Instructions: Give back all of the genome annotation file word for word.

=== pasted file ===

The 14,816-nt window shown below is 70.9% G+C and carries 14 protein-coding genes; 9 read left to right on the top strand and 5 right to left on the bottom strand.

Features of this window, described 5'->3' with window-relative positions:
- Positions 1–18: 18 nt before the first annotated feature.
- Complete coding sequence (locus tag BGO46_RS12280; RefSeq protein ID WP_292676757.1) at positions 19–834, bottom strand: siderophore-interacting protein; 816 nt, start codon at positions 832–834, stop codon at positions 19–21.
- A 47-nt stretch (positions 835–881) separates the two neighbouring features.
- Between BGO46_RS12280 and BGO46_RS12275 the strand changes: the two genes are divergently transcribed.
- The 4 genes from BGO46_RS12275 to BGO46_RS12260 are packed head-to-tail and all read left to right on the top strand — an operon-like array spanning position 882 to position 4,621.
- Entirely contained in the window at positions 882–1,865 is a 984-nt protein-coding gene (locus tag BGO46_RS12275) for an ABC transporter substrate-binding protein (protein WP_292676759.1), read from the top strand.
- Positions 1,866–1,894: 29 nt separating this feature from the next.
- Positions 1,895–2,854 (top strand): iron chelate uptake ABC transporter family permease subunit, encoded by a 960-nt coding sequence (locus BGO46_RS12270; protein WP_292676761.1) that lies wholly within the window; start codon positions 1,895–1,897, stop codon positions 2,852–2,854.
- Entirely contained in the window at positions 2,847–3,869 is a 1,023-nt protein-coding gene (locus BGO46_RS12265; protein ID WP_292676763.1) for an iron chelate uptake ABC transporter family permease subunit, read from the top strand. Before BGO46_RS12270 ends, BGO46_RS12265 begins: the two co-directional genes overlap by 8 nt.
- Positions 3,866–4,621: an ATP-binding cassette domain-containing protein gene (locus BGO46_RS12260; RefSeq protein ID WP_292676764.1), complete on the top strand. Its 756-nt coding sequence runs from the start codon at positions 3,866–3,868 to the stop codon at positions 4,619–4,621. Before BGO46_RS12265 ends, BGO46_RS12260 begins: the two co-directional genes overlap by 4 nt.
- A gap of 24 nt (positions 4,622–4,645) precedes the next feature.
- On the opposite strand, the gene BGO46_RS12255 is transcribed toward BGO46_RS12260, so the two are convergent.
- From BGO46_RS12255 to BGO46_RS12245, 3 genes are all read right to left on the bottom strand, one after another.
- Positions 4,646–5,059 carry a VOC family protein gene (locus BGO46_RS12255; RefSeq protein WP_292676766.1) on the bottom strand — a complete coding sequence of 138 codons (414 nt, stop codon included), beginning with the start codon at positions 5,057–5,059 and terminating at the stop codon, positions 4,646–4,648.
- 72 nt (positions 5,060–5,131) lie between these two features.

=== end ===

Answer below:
The 14,816-nt window shown below is 70.9% G+C and carries 14 protein-coding genes; 9 read left to right on the top strand and 5 right to left on the bottom strand.

Features of this window, described 5'->3' with window-relative positions:
- Positions 1–18: 18 nt before the first annotated feature.
- Complete coding sequence (locus tag BGO46_RS12280; RefSeq protein ID WP_292676757.1) at positions 19–834, bottom strand: siderophore-interacting protein; 816 nt, start codon at positions 832–834, stop codon at positions 19–21.
- A 47-nt stretch (positions 835–881) separates the two neighbouring features.
- Between BGO46_RS12280 and BGO46_RS12275 the strand changes: the two genes are divergently transcribed.
- The 4 genes from BGO46_RS12275 to BGO46_RS12260 are packed head-to-tail and all read left to right on the top strand — an operon-like array spanning position 882 to position 4,621.
- Entirely contained in the window at positions 882–1,865 is a 984-nt protein-coding gene (locus tag BGO46_RS12275) for an ABC transporter substrate-binding protein (protein WP_292676759.1), read from the top strand.
- Positions 1,866–1,894: 29 nt separating this feature from the next.
- Positions 1,895–2,854 (top strand): iron chelate uptake ABC transporter family permease subunit, encoded by a 960-nt coding sequence (locus BGO46_RS12270; protein WP_292676761.1) that lies wholly within the window; start codon positions 1,895–1,897, stop codon positions 2,852–2,854.
- Entirely contained in the window at positions 2,847–3,869 is a 1,023-nt protein-coding gene (locus BGO46_RS12265; protein ID WP_292676763.1) for an iron chelate uptake ABC transporter family permease subunit, read from the top strand. Before BGO46_RS12270 ends, BGO46_RS12265 begins: the two co-directional genes overlap by 8 nt.
- Positions 3,866–4,621: an ATP-binding cassette domain-containing protein gene (locus BGO46_RS12260; RefSeq protein ID WP_292676764.1), complete on the top strand. Its 756-nt coding sequence runs from the start codon at positions 3,866–3,868 to the stop codon at positions 4,619–4,621. Before BGO46_RS12265 ends, BGO46_RS12260 begins: the two co-directional genes overlap by 4 nt.
- A gap of 24 nt (positions 4,622–4,645) precedes the next feature.
- On the opposite strand, the gene BGO46_RS12255 is transcribed toward BGO46_RS12260, so the two are convergent.
- From BGO46_RS12255 to BGO46_RS12245, 3 genes are all read right to left on the bottom strand, one after another.
- Positions 4,646–5,059 carry a VOC family protein gene (locus BGO46_RS12255; RefSeq protein WP_292676766.1) on the bottom strand — a complete coding sequence of 138 codons (414 nt, stop codon included), beginning with the start codon at positions 5,057–5,059 and terminating at the stop codon, positions 4,646–4,648.
- 72 nt (positions 5,060–5,131) lie between these two features.